Scotsman owner Johnston Press has put itself up for sale after months of speculation around the future of the business.
The firm, which has a stable of titles including the i newspaper, Buchan Observer, Fraserburgh Herald, Stornoway Gazette, Ellon Times, Deeside Piper and Mearns Leader said it is seeking offers for a takeover.
The decision comes as a result of a strategic review, which the group launched in 2017 to assess options for refinancing £220 million of bonds due for repayment next year.
Last night the company said it was not currently in discussions with any potential buyers however it is expected that the firm could be sold within months.
Speculation about the publisher’s future has been mounting since it announced the strategic review in March last year.
In August, the company’s share price surged by as much as 70% in afternoon trading amid rumours that a mystery buyer was quietly snapping up more stock.
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Bidders for the business could include activist shareholder Custos Group, which already owns more than 20% of Johnston Press.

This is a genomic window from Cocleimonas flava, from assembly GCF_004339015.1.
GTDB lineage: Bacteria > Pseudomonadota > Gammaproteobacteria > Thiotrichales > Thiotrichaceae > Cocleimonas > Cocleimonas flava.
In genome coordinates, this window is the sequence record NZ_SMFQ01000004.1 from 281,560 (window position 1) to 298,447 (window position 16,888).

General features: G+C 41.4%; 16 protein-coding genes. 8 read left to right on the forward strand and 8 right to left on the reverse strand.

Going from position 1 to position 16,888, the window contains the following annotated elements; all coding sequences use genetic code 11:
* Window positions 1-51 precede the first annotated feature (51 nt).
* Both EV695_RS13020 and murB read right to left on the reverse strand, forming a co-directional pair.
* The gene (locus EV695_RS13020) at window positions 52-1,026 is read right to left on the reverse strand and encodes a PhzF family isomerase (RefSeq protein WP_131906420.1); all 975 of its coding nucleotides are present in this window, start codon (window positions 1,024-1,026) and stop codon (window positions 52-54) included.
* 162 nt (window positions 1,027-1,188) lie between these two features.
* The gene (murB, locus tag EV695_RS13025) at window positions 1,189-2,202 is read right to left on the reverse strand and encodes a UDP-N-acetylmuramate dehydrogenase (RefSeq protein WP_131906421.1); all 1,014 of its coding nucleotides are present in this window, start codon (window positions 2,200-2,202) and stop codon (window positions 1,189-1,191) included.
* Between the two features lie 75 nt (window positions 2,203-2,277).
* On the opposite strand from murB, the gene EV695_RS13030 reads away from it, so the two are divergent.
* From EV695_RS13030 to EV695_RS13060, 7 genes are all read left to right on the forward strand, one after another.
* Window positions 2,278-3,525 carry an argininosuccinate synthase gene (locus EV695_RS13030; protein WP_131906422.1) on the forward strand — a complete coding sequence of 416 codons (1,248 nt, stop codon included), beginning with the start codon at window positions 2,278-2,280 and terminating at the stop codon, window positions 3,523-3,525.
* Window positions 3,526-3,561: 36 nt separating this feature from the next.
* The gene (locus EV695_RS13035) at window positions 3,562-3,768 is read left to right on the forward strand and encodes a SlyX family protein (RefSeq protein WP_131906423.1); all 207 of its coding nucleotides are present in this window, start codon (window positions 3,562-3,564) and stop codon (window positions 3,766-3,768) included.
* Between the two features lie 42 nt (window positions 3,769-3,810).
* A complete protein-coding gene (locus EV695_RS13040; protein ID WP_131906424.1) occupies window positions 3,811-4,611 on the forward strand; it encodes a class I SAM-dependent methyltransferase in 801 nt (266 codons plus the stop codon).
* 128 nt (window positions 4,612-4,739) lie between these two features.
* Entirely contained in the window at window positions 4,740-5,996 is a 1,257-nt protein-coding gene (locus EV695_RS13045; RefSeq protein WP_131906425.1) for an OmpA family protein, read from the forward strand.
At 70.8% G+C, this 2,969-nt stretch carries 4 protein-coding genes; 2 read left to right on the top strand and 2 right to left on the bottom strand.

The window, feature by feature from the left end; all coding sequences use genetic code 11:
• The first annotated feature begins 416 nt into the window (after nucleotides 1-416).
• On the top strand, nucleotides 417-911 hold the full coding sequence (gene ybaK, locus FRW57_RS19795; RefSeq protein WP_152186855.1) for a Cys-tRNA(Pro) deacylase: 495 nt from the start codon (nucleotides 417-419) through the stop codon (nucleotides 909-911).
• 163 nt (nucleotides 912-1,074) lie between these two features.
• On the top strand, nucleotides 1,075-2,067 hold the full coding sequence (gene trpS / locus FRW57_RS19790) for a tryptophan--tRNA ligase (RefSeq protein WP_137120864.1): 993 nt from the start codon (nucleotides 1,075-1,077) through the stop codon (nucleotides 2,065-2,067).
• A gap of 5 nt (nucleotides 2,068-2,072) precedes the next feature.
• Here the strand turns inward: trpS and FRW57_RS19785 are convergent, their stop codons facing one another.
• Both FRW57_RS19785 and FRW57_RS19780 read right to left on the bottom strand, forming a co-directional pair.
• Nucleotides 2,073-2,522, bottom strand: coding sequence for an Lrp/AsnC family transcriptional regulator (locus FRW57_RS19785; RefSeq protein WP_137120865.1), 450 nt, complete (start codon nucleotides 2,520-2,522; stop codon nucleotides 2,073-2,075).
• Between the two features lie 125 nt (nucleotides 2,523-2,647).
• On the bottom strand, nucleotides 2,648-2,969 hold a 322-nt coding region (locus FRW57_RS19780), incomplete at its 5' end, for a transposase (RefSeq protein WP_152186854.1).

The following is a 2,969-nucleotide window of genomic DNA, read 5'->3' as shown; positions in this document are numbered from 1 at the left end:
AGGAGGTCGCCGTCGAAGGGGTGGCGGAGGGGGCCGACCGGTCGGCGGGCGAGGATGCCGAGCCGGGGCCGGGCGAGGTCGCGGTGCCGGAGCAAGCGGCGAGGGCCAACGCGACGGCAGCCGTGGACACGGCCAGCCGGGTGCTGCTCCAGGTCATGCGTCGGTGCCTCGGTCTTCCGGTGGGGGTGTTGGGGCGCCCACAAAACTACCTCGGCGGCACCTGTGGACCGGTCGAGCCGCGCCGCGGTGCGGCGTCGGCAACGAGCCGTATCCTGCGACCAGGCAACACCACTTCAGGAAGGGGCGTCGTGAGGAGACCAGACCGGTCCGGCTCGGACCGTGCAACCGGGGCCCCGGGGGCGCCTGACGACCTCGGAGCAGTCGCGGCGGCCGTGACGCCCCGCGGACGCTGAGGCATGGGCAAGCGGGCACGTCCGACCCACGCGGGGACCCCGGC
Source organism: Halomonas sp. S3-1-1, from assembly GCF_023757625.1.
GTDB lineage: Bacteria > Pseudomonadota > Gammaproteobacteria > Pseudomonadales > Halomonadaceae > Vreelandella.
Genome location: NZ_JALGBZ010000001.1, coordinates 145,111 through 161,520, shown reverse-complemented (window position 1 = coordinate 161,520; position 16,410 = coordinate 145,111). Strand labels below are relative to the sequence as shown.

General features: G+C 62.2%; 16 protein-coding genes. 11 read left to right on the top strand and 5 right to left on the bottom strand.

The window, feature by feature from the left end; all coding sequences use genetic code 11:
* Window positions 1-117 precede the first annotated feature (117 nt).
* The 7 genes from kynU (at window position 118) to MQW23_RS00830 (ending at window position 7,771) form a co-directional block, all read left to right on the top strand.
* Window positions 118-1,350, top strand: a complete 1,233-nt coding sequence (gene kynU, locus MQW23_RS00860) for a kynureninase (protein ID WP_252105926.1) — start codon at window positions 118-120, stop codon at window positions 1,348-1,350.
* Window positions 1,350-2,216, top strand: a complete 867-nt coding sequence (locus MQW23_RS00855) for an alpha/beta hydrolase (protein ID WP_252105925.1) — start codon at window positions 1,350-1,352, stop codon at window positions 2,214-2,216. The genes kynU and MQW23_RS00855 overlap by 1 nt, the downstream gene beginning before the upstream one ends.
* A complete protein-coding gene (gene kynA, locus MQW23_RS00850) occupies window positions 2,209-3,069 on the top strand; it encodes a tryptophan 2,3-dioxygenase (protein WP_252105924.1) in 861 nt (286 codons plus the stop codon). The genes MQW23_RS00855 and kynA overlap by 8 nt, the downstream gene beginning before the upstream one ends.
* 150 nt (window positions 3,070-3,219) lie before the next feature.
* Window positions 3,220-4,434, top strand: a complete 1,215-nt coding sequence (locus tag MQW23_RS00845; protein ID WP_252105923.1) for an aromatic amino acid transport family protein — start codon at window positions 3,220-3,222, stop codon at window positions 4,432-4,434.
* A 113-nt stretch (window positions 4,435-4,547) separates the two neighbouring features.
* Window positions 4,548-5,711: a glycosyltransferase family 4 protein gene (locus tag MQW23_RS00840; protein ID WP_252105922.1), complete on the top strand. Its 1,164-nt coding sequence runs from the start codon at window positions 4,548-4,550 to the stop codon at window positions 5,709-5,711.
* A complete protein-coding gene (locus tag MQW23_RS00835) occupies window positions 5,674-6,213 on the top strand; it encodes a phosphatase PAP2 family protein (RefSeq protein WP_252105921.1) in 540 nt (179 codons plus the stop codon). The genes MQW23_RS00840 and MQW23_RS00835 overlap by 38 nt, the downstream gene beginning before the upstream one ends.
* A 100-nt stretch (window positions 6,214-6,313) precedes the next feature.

It is headed by Norwegian entrepreneur Christen Ager-Hanssen and reportedly said in August that it would be a prospective bidder for the business if it went into administration.
At its most recent trading update, Johnston Press reported a hit to revenues, mostly due to changes in Google and Facebook algorithms.
Total revenue fell 10% to £93m for the first half of 2018, despite a boost from the i newspaper.
In the same period, the company swung out of the red with interim pre-tax profits of £6.2m against losses of £10.2m a year earlier, although the turnaround was largely thanks to a one-off £8.8m accounting gain.
John Moore, senior investment manager at Brewin Dolphin Scotland, yesterday said: “Johnston Press’s troubles have been well-documented over the past few years.
“Crippling debt, combined with declining print revenues, starved the business of cash for investment and created an almost perfect storm for the owner of the i, The Scotsman, and a sprawling collection of local newspapers. Shareholders have endured a torrid time, watching the stock fall from the equivalent of £59 per share in 2004 to just over 3p per share last week.
“How this evolves will be an interesting statement over the wider UK media scene. While the i is very much the gem in Johnston Press’s crown – it is one of few highly profitable national newspapers in the UK – the company’s debt pile and pension fund obligations will hang over any deal. Although there are no confirmed suitors so far, some have declared interest in the past and could re-emerge now with today’s announcement.”